Incumbents that have been able to reinvent themselves in the digital age are in a position to own a bigger slice of the market they operate in than digital insurgents.

While digital natives are often singled out as the disruptors threatening market share, incumbents embracing digital potentially pose a greater threat to existing organisations, according to a new report from McKinsey and company.

“The correlation between the market share owned by digital natives and revenues at risk is on par with that of incumbents playing digitally… Since those competing in digital ways already own a larger market share than digital natives do, on average, they can also make larger shifts in the economics of their respective markets,” the authors said.

According to a McKinsey Global Survey on digital strategy, incumbents embracing digital are outperforming their more traditional counterparts, and a digital divide has begun to form between the two groups.

For those that fail to address digital pressures almost one third of revenue “could be lost or cannibalised” according to the authors.

“The companies making digital moves—digital natives, industry incumbents competing in new and digital ways, and incumbents moving into new sectors—are out-performing their traditional-incumbent counterparts.”

According to the authors, the average response to digitisation had been “lukewarm” and produced limited gains. In contrast, bolder investments and strategy from the “digital reinventors” were paying off and creating a “digital divide.”

“The reinventors are investing at scale in technology, analytics, and digital talent—not just playing on the margins—and investing much more aggressively in business-model innovations or entirely new business models,” the authors said.

“The reinventors are seeing larger gains in revenues and earnings than are traditional incumbents that have yet to embrace digitisation.”

A poor digital response

According to the authors, incumbents’ plans for digitisation have been “tentative at best” with most only investing modestly in digitisation. Of that modest investment, the majority is proportional to revenue earned from digital. It suggests organisations are investing mainly in digital areas that drive frontline sales while areas like IoT and automation go untapped, the authors said.

“Respondents say their companies tend to invest only in the most proven digital technologies (big data, mobile, and traditional web technologies, for example). At the same time, more than half have made no changes to their business portfolios because of digitisation, and less than 20 per cent report either acquiring businesses to supplement their long-term digital strategies or divesting any of their current businesses.”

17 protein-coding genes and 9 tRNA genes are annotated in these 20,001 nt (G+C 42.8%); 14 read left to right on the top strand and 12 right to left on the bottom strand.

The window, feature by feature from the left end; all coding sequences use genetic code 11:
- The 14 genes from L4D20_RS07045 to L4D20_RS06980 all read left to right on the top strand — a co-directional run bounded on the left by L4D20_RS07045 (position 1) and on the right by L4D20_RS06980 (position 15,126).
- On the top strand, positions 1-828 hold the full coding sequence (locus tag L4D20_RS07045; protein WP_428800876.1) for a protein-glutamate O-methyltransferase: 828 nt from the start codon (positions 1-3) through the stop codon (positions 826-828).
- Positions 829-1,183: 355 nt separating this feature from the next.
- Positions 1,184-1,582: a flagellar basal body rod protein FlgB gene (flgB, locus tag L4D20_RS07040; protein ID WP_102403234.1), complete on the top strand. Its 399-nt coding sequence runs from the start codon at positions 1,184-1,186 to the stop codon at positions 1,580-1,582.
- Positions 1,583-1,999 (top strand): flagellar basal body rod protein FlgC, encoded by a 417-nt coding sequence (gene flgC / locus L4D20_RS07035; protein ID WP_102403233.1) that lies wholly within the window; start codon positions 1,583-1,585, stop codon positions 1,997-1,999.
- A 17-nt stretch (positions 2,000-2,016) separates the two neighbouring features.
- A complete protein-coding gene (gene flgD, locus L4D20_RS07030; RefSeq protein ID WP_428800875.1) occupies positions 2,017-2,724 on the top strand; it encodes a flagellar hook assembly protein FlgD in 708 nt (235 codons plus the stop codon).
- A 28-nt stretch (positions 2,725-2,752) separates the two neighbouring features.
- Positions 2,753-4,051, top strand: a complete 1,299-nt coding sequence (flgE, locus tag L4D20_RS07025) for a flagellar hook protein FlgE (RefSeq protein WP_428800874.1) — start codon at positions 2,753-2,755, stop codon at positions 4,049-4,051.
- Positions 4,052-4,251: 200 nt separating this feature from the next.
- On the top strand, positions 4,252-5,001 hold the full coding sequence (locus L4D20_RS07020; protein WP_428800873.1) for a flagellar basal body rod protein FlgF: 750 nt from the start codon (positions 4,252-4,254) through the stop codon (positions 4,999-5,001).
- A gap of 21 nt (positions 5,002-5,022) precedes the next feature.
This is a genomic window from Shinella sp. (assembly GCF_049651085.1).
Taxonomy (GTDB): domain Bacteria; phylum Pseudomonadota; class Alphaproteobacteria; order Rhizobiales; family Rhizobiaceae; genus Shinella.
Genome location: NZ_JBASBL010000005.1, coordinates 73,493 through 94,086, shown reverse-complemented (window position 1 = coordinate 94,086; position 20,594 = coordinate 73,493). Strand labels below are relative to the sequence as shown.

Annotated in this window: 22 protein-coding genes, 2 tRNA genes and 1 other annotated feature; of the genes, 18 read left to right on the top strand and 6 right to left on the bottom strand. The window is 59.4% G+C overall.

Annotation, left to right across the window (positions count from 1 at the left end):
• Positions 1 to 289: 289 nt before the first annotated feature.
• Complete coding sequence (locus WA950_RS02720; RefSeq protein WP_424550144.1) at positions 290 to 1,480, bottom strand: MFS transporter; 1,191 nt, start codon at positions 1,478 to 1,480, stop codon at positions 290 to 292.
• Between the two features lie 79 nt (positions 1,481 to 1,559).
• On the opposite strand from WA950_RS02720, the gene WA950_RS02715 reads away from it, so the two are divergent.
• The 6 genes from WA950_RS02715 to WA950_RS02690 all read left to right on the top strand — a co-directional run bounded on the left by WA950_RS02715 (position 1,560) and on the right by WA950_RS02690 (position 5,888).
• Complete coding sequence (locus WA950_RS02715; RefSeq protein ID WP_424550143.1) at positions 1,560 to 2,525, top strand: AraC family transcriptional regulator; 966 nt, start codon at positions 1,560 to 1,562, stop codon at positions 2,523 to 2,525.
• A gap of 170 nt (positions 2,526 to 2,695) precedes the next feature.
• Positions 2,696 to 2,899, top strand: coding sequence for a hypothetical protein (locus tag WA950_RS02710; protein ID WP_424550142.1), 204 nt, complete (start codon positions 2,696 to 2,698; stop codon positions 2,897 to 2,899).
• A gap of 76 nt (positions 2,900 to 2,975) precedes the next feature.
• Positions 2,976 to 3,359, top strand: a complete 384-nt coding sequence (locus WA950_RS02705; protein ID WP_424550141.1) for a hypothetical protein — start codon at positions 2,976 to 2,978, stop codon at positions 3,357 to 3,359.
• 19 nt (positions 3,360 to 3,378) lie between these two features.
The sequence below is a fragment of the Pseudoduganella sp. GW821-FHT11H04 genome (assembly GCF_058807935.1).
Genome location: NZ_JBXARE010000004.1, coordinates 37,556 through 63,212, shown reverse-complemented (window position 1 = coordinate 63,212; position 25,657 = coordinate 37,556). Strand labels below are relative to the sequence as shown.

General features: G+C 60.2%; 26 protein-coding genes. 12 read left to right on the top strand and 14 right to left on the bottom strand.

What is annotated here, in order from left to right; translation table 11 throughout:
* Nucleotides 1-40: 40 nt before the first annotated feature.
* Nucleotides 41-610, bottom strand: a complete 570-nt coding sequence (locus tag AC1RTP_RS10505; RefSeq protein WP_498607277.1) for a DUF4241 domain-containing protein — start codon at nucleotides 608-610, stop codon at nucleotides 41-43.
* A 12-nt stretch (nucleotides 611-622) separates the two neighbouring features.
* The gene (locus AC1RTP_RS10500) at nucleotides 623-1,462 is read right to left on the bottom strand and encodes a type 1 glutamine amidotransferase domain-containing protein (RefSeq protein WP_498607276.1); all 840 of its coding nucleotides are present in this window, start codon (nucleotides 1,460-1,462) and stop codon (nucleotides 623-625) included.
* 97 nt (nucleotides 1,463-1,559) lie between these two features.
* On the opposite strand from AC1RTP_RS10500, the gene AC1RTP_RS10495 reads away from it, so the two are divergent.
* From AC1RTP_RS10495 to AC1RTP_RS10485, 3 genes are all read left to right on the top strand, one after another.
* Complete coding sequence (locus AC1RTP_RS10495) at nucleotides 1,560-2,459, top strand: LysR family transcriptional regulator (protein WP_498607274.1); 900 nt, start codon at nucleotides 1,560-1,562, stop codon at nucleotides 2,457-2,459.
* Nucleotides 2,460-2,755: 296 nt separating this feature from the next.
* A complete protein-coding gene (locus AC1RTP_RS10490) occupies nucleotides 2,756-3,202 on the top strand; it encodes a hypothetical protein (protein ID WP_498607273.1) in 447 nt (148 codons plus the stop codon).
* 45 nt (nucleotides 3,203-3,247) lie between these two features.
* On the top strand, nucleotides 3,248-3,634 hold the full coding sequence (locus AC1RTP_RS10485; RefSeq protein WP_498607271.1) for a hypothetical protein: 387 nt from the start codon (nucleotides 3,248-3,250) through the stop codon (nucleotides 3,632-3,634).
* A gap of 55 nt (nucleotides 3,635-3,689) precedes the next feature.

Few organisations see digital as a need for total reinvention, according to the survey. “Just 6 per cent of all respondents say their companies must move to new, fully digital business models and leave the current ones behind. Only another 6 per cent say their companies have already made the required changes to their business models to stay viable.”

What leaders are doing differently

According to the authors, the digital reinventors differ from traditional incumbents in three key areas. “The digital reinventors appear to be using these practices both to digitise their core businesses and to innovate through new business models.”

Innovating the business model

Digital reinventors are more likely to have made bold moves like “digitising the core more fully and innovating with completely new digital businesses.” In fact they are seven times more likely to have fully digitised their core business models and twice as likely to have modified long-term digital related strategies, the authors said.

Embedding technology innovatively and at scale

The reinventors are also more likely to use “cutting edge digital technology” at scale, compared to traditionally operating incumbents.

“Forty-four per cent of incumbents playing digitally say their companies use design thinking at scale either across the organisation or within functions or business units, but the same percentage of traditional incumbents haven’t even started to pilot it,” the authors said.

Investing more decisively

The more digitally bold incumbents are also putting their money where their mouth is. According to the authors, they are investing more and more decisively.

“The percentage of annual revenues invested by incumbents playing digitally (which have the greatest market share) is more than three times as high as that of traditional incumbents,” the authors said.

Bigger bolder investments in digital are paying off for incumbents too, the authors said. “The returns on their digital investments are double or more than what the traditional incumbents see on theirs, according to respondents.”

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